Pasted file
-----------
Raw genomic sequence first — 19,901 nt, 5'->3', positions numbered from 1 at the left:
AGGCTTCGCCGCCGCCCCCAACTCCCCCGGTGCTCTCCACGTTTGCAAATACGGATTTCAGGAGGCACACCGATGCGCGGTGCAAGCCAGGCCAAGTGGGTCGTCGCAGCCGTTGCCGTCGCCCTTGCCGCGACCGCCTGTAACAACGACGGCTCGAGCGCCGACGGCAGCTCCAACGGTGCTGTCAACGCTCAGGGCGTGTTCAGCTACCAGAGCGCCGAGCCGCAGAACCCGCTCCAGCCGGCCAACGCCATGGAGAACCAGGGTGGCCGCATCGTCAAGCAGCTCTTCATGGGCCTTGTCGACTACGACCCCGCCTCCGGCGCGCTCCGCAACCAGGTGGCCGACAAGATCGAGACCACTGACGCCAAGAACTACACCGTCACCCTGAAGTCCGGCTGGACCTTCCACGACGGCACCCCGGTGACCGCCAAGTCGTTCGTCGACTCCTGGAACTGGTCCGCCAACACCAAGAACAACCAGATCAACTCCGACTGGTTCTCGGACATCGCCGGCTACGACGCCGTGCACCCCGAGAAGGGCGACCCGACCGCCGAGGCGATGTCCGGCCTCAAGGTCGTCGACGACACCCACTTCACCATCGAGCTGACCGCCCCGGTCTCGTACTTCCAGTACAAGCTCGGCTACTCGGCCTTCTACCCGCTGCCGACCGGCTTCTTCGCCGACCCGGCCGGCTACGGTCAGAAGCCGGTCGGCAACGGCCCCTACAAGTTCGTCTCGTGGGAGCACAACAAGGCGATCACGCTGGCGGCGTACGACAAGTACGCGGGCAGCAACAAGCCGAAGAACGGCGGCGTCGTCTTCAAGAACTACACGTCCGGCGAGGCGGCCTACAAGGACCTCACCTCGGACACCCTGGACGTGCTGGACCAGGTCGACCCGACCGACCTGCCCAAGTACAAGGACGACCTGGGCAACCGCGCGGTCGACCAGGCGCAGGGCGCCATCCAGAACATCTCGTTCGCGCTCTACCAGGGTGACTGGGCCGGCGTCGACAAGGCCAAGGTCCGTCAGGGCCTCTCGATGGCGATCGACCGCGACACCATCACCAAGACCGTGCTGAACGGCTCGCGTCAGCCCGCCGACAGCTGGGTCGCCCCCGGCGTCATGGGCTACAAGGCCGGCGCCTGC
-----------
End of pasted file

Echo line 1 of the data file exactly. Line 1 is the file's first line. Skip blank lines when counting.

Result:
Raw genomic sequence first — 19,901 nt, 5'->3', positions numbered from 1 at the left: